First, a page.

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Quad City Herald
Brewster, Washington
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March 22, 2001     Quad City Herald
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March 22, 2001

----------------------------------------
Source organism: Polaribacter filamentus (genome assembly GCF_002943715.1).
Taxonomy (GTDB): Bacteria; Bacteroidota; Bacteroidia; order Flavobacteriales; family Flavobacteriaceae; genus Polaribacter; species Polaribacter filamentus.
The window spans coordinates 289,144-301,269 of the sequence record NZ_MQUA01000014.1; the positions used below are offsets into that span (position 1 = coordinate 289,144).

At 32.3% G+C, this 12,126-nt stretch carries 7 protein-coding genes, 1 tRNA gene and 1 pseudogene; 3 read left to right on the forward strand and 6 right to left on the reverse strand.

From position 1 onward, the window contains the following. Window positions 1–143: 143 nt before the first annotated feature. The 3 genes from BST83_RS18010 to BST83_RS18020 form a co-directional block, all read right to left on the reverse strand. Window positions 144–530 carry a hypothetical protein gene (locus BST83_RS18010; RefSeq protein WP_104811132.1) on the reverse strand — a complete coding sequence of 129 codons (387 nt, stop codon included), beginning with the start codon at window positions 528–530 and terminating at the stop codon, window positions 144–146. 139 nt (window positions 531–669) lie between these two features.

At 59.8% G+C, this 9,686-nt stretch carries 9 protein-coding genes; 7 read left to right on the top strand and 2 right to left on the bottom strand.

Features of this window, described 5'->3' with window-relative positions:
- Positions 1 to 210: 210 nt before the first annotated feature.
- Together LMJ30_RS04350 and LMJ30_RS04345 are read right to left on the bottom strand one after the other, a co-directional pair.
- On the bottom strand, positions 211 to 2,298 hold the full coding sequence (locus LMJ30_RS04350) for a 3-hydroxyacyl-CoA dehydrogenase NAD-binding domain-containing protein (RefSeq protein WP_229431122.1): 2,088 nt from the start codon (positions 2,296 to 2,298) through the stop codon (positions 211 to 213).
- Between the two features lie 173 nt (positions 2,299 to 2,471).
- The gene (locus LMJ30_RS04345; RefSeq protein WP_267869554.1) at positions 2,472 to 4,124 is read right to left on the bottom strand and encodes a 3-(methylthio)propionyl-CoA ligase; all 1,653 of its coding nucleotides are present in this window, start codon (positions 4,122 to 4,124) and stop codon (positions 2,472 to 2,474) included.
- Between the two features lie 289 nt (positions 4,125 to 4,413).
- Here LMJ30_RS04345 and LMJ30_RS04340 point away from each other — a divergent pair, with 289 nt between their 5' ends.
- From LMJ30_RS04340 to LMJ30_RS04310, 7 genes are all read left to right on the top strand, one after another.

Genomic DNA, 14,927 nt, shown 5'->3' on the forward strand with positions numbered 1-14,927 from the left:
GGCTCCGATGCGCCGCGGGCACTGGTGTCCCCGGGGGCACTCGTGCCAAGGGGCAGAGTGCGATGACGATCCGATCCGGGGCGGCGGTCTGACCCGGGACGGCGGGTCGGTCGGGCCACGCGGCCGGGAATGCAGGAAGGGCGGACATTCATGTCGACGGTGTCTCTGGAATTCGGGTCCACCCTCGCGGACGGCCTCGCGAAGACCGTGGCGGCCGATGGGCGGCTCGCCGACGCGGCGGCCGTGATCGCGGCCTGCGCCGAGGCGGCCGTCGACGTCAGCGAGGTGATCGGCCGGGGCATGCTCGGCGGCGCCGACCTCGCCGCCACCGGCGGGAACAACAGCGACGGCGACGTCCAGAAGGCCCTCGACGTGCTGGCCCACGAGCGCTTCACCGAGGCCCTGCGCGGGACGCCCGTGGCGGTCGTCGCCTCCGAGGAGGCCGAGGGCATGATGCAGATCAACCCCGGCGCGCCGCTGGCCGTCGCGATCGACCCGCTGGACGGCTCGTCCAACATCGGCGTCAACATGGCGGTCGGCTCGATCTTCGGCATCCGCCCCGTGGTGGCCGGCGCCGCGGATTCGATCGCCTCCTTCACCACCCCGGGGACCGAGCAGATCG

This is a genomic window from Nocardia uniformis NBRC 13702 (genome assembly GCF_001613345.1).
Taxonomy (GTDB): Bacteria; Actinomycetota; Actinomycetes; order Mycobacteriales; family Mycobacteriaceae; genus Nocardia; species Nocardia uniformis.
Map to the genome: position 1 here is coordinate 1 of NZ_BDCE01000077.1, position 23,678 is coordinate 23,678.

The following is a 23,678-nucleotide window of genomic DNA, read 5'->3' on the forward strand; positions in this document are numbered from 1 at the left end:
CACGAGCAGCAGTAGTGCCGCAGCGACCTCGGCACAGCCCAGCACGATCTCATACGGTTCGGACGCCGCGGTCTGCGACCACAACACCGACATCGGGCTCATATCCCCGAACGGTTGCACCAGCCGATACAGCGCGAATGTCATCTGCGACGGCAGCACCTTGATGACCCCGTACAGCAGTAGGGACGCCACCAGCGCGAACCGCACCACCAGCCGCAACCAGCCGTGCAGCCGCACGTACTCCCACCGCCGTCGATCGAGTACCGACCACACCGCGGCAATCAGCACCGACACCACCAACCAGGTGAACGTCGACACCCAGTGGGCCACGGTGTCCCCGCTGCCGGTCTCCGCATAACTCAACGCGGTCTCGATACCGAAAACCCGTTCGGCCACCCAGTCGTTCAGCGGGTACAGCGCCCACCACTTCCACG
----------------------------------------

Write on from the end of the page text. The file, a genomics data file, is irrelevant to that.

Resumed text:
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Page 2 March 22 2001 Quad City. Herald The following articles are not necessarily the views of the Quad City Herald or its employees, house on Bridge Street. The ladies of the Garden Club By Bertha Sinclair are all on their way home after spending the day on their knees, planting shrubs and bushes to enhance the Ghosts drift through the streets of Brewster I see cemetery on the hill. them often as I drive through town, stop at this store or Hilda Pulsipher has worked hard all day at the that, remembering what it was like many years ago, the cemetery, perhaps planting roses. It is time to start people /ho lived here dinner for her son, Jean Goehry, who is just now coming Look- there's Forest Wilson and George Beaudoin, up the street, his long strides purposeful. He, too, has standing outside the post office on Main Street, discuss- been working hard all day, helping someone who needed ing with some fellows what the town should do about the a strong back and a good worker. streets, alleys, trash collection probably. Steve Godbey drives down the street in his light blue On the comer at Lindseys, Mrs. Lindsey is turning out pickup. another cooker filled with delicious roasted chicken. Tommy Dundas is walking up the street, on his way to Ray Kline is walking across the street from Kline's work. Bernard and Creta Skierka are sitting on the porch Department Store, taking the weekly ad to the Brewster of their white frame house on Bridge Street, waving at Herald, where Ed and Ruth Esler are hard at work, friends who pass by. Their daughter, Alice Michel, just making up the week's newspaper, drove up. On the comer at OK Chevrolet, Howard Pryor is Sonny Holt is heading out to the airport to see if talking to a customer about a new Chev truck, while Bob Spider Anderson is flying today. The airport is just Lilly and Wally Wagg, mechanics are working on cars in outside town, where River Plaza houses are now located. the back garage. Shop foreman Sonny Sampson is Roy Barlow is coming out of his sister's orchard by chasing down some parts for them. After work Sonny the grade school, where he has been working all day. will head for home, hitch up his trailer, and head to the She will have a hot dinner for him. hills for the weekend. Stan Goehry is going across the river bridge to the Down the street in the other direction a hearty laugh is American Legion building, to check things out. Start heard. Bill Word is telling a joke to a salesman. You can always makes sure the jukebox has Glenn Miller's hear Bill's laugh all over town. He will leave Word "String of Pearls" on it. Motors, and also hitch his camper for weekend of fishing Ed Heath has been working all day at his nursery and card playing with friends, probably at War Creek. south of town. The new metal building is almost fin- At the drug store, Frank Day is filling prescriptions, ished. while Donna Holland mix sodas, milk shakes, and other Ernie Linder is going to the baseball field by the delights at the marble soda fountain, school. It is on land donated by M.S. Todd, so the kids Down the street, Johnny Ross has just opened his of town will have a good place to play sports. Many grocery store, and is already behind the meat counter, volunteers mostly belonging the Active Club, have spent Carol Ross is getting the bank deposit ready. Across the long hours working on the new field. street, Dick Weeks has just unlocked the doo of his Emie is one of a group of men who moved to Brewster grocery store, with their families in the 1930's, to work andto play Down by Webster Furniture, Frank Webster has just baseball on the town team. This group included George sold a new Maytag washer to a customer. Several Friends Beaudoin and Eli Driessen, and his descendents still play sit nearby, it is a gathering place, and Al Van Loan, John ball for Brewster. Accord and others stop by often to talk. Other civic organizations in Brewster have also Mac McLean is busy at this hardware store. Francis worked hard to make the town a better place. Civic Driessen is just dosing her office on Main Street where League ladies built and stocked the library. Their spirit she sells insurance. Warren Kirk is stacking boxes from still lives in the town. Their children and grandchildren his truck into the liquor store, still benefit from their hard work. From the school comes Marie Lautensleger in her pink And I still see a little black Scottie dog, starting home Thunderbird. She is heading home from a day of teaching after making his morning rounds about town. He bothers 5a grade at Brewster Grade School. She and Don will no one, nor tolerates interference. "There goes Mr. also hitch their camper and go to War Creek for the President," Carrie Foley says, as he pauses near her weekend, house, then goes on. There goes Jan Webster down the street. She's deliver- Perhaps you see some 'ghosts', too. Probably more ing Avon products, then she'll go on the City Hall where than I; I'm just a newcomer here. After all, I've only she works several afternoons a week. lived here since 1963. Just a little while in the scheme of Jack Tarbell is mowing the lawn of his new white things. Congress was By Don C. BruncH President Association of Washington Business Congress was fight to repeal the Clinton administration's ergonomics rules, a sweeping set of new and cosily regulations imposed by the former President as he walked out of the White House. While supporters like Senator Ted Kennedy (D-Massachusetts) and AFL-CIO President John Sweeney would have us believe that Republi- cans and some"dishonorable',Demo- crats voted to give "big business" a break at the expense of the working man, nothing could be further from the truth. First, the Clinton ergonomics rules affected all employers. That means United Way, your church, the city fire department and local hospitals to right to repeal Clinton's ergonomics rules name a few. It's not just "big busi- ness." Second, there was no assurance the regulations would work. It is very difficult to medically determine if repetitive motion injuries are caused by workplace duties, genetics, un- derlying illness, and recreational ac- tivities or simply by the natural aging process. But under Clinton's ergo- nomics regulations, the cause didn't matter- the employer footed the bill. System like that invites abuse, and there are always people around ready to accept such an invitation. For ex- ample, a few years ago at a Sonics game, I happened to sit next to a young man with a new brace. He told me he had injured it play- ing semi-pro football, but was col- lecting workers' compensation ben- efits from his employer. He thought it was allright to charge ployers havecome together tooppose his football injury to the company's our states sweeping ergonomics workerscompprogram saying,"They rules. The "WE CARE Coalition" have plenty of money!" (Washington Employers Concerned That's the problem. Folks who AboutRegulatingErgonomics)wants abuse the rules make it so costly for to identify those jobs with the employers that they either have to cut greatest potential for motion re- jobs or forego new ones. When regu- lated injuries and develop pilot lations like the federal and state ergo- programs to test what works. Then, nomicsrulesaresoarbitraryandopen rules that ,truly and effectively to abuse, employers bolt. address the problem can be de- Employers want safe workplaces, veloped. They work hard to eliminate work- This approach makes common place hazards and prevent injuries, sense, and represents a genuine effort They also want to treat injured work- to solve what is a real problem for ers and return them to work; it is in workers and employers, everyone's best interest to do so. But Don Brunell is president of the a whole new layer of scientifically Association ofWashington Business. unsound ergonomics rules is coun- AWB is Washington's oldest and terproductive, largest statewide business asSocia- In Washington State, a group tionandisWashington'sStateCham- of private and public sector em- ber of Commerce. QUAy CrlT HERALD LETTERS TO THE E The following Letters to the Editor are not necessarily lhe views of the Quad City Herald or its employees. page one, Dear Editor, They so enjoyed their time with Those who know my husband Ed Hope Lutheran Church, the la- Tradup, knows what a great teaser he dies meeting at Carol Warham's, is. Well before my twoolder sisters the great lunch at the Senior Cen- came tO town for a week's visit, Ed ter, the CHIPS graduation with said "We need to call the Quad City the "healthy foods" potluck and Herald and have them put it on the the Quad City gift shop. first page,"Beware, the HASSE SIS- They could not believe the friendly TERS are in Brewstert" thoughtful people that they met My two sisters, Inez Gehrke, from everywhere in Brewster. They New London, Minnesota of 80 years also said, "the stores are so dean!" young, we call the "rich sister", and They of course enjoy our three my. sister Dorothy Parker from grandchildren, the Driessens! When Churubusco, Indiana, age 69, called you get our age family and friends the "silly one", and me, Marge, the are the most important and your baby of nine children, faith in God. We also realize that Our week was filled with much as we have all gotten older each laughterofourchildhoodstories, and with our own health problems that yes, a few tears with thoughts of aU it is a lot easier to accept with ourlovedoneswhoarewiththeLord, God's love in our hearts. whom we miss, in our daily lives. Marge Tradl p Surviving in California Dear Doris, common to have people killed by Hello from the state of California. firearms, cars, and trains. The crime Sorry about paying the renewal so rate down here makes Brewster seem late. We lost the fn'st statement. We like a part of heaven. are surviving down here in Califor- Wewould like you to know that we nia.Idonotwanttohearanyonefrom will always consider Brewster as Washington complaining about the home and we will return someday. cost of living. I moved down here Say Hi to all the people for us. We because that is where I obtained a job willwrite again sometime andlet you after graduating from college. The know ofthe"GREATLIFE" down in rent down ere is about $2,000 a the state of California. month. That does not include the utili- We would like you to know that we ties. The eleetricity rans about $125 a do enjoy the paper and keeping up month. That is with using gas for with what is going on in the Quad- cooking and the hot water heater. In City area. We even enjoy the roSs- Washington I couldcookand heat for takes in the paper as we did when we that amount. Just when Washington lived up there. lowered its car renewal to $35, I up My wife read on the Internet the and moved my whole family down to other day about the letter from Call- a state that cost about $500 to license fomia to the peopleofWashington. It my vehicles, stated: Speaking of vehicles The people Dear Washingtonians: downheredrivelikemaniacs, Itseems Let the last earthquake be just a the more expensive the car is the warning. You send us electricity and worse they drive. They do not like to we will take our earthquakes back signal when changing lanes. And if and give you your rain. you hear people complaining about May God Be With You, the crime up there let them move The Cogars down here for awhile. It is not un- (formerly from up there) Cannot sponsor gg hunt Dear Quad City Readers, It is with regret that the Brewster Women's League is unable to sponsor the Easter egg hunt this year. The cost of insurance for this one public event has become too high for us to continue and still be able to contribute to the other projects that We want to continue to support. Jerald Aldridge of the Columbia Cove recreation center has expressed an interest in continuing this annual event. We hope that the community will offer their assistance. Many of our members will try to help him get this project off the ground. We would also help any other group who may wish to become involved. Sincerely, Brewster Women's League From the Pages of the Past March 27, 1931 B.F. Harmon has recently leased the T.F. Watson Ranch, better known as the Curtis Ranch. Mr. and Mrs. Kyle Wagg have re- cently moved to Brewster from Pateros. Mrs. John Gebbers who has re- cently had constructed the white Spanish type home is having a lawn planted and a stone built around the grounds. Thursday the W.C.T.U. meeting re-elected the same officers. They are President, Mrs. Nettle Whitinger; Vice President, Mrs. Anna Woods; Recording and Corresponding Sec- retary, Mrs. Ila Woods; Treasurer, Mrs. Ella Holden. After this an inter- esting program on temperance was given. March 21, 1941 The Brewster High School Girl's Club entertained the boy's basketball team at a special dinner. The follow- ing boys were guests: Dick Starzman, Alfred Yates, Tom Wick, Tom Nelson, vernon Holt, Wilson Shaw, Richard Renn, DOn Belvill, Fred Warner, Herbert Douglass. Delbert Bushered has been ac- cepted as the new Pateros school bus driver to replace LeRoy Wiley for the duration of the term. Bert Clark sold his garage in Carlton last week. The Methow Community Club's St. Patrick's party and dinner was well attended and a big success. Four Quartets vied with one another in the Irish song contest. The quartet com- posed of Mrs. Mabel Tonseth, Mrs. Harley Moore, Fred Lao and Lawrence Reeve won top honors. March 22, 195I Firemen battled for three hours in an attempt to check a fire which de- stroyed the caf6-tavern owned by Jack Sampson at 2 a.m. Saturday in Pateros. The Brewster high school has se- lected Miss Shirley Williams, a se- nior, to represent them at the Wenatchee Blossom Festival. Virgil Dunbar, George Peterson and Homer Snyder left Tuesday to resume their studies in Portland. James Bergenholtz and Tom Flynn left for Seattle Sunday for work. A party was held Saturday night at the home of Mr. and Mrs. Fred Word in honor of Fordean "Corky" Taher, who joined the Spokane Indians bas- kethall team for Spring practice the last of this month in Lewiston. March 23, 1961 Irvin Stanley is the new chief of the Bridgeport Fire Department, having been elected to succeed Henry Sorenberger at a meeting of the groups recently. Survivor of several previous crackups in his many years of experi- ence as a flier. Alvin V. ("Spider"), Anderson, 46, longtime resident of Pateros, perished Tuesday afternoon when his Piper Club spray plane crashed in the Black Canyon area. Kay Burgess had six friends help celebrate her eleventh birthday on Thursday. Guests were: Kathleen Burgett, Janice Holt, Chrissie Blackburn, Barbara Cox, Jackie Jess and Susie Shaw. Vera Sterley and Maxine Dixon where hostesses at a surprise party and handkerchief shower at the home of Edna Sollender on her birthday March 10. Guests present were: 13l- ive Schmidt, Draga Piedmont, Dell McFarlin, Marie Burton, Evelyn Pearl, DorisPeters, andJanTroutman. March l& 1971 Miss Marilyn Powell has been named by the Brewster American Legion Auxiliary to attend Girls State this year. Mrs. Jay Bendtsen, Mrs. Bert Steanes, Mrs. Melvin Hofmann and Mrs. John Sprenger have been named co-chairman for the Pateros PTA car- nival to be held March 27. New officers elected for Lake Woods Ladies Golf Club for the 1971 season are: president, Mrs. Harry Moe: vice president, Mrs. Cliff Davis; secretary, Mrs. John Cornehl; trea- surer, Ms. Hal Norgoard; and tourna- ment chairman, Mrs. Keith Denison. Brewster High School junior Marlene Marcellay will reign as the Coville Indian Princess at the Omak stampede this year. Anette McGrath was selected Mansfield American Legion Auxil- iary Girls State representative, with Diane Stiffin as alternate. March 19, 1981 Spring Zing queen candidates are Charmaine Minnis, Crystal Shenyer and Karen Brownlee. The following personnel were hired for the 1981 season at the Brewster Quad City Herald Established 1901 Ike Vallance Editor & Publisher Published every week on Thursday at Brewster, Washington. Entered as periodocals matter at the Post Office, Box 37 in Brewster, Okanogan County, Wash- ington 98812. Telephone (509) 689-2507. Periodicals postage paid at Brewster, Wash- ington USPS 241-920. Postmaster, please send change of address to Quad City Her- aid, Box 37, Brewster, Washington 98812. 1 YEAR SUBSCRIPTION Okanogan $20.00 Washington State $24.00 Out of State $29.00 Out of Country $35.00 Single Issue .50 Subscriptions must be paid in advance. Notice of Church entertainments where an admission fee is charge, cards of thanks, resoluntion of con- dolence or notices Intended to pro- mote pdvata business of any kind must be paid for et regular ratss. swimming pool: DoreenWildermuth, and Geoff Brown, junior's; Vikki Dicken reigned over the evening manager; Rob Dezellem, Mark 'Driessen, senior, of dancing. Miller, USI lifeguards and Dianne "Haystack Hoedown" was the Lonnie Flynn was the honored Roys, Checker. theme for the Future Homemak- guest Saturday afternoon at a wed- Brewster High School all A's ers of America sponsored Tolo ding shower at the home of Vat honor role: Tawni Schutter and danceheldSaturdaynightatPateros Pritchard in Brewster, Tonya Flynn Cris Morris, freshman;CindyWindle High School. King Darren McEuin, was co-hostess. and Vince Hogan, sophomore's; Prince teve Hook, Prince Kelly BelindaDetering, JackieKasparek Hook and Prince Larry Cont'donpage7 Behind the Editor young man with a new brace. By Doris Vallance It was a GOOD parade, maybe a smidgen shorter than usual. Too many things going on Saturday baseball game, soccer game, Home and Garden Show,firemen and EMTs to seminars in Wenatchee. Who says there is nothing to do in.a small town? Back to the St. Patrick's parade, Carol and Pat Phalen led the way, this being Pat's birthday, his celebration of retirement, and Irish to the core! Cars, dune buggies and cute little ones, walking, riding, on scooters, andwith dogs, we made our way down Main Avenue for treats at 7th Street, market, followed by the dog show across the street. Results elsewhere in this paper. We missed Barb this year. She always car- ried one end of our banner, with her green hat, green jacket decorated with shamrocks. After much pleading, with a final you will do it, granddaughter Kendra and friend Brittney toted the banner down the street. Of course embarrassed to tears! The Vallance grandchildren were with us over the weekend. Grandpa and I had forgot- ten a few things since raising young ones. Just how high the volume goes when listening to music, TV, anything. Just how much can be consumed at one meal - if we like it. Gallons of milk, pop and water to quench the thirst. Grandpa got the late night shift, as he has always done, not to bed until all bodies are home and settled down. We did indeed enjoy having young ones around the house again, but Sunday after- noon when their folks arrived home, Grandpa and I heaved a sigh of relief and collapsed in our easy chairs to do nothing! Doctors report increasing evidence that a person can laugh himself to health. A hearty laugh benefits the lungs and cleans the respiratory system, the researchers said, and also provides a healthy emotional outlet, discharges superfluous energy, combats boredom and alleviates social pressures.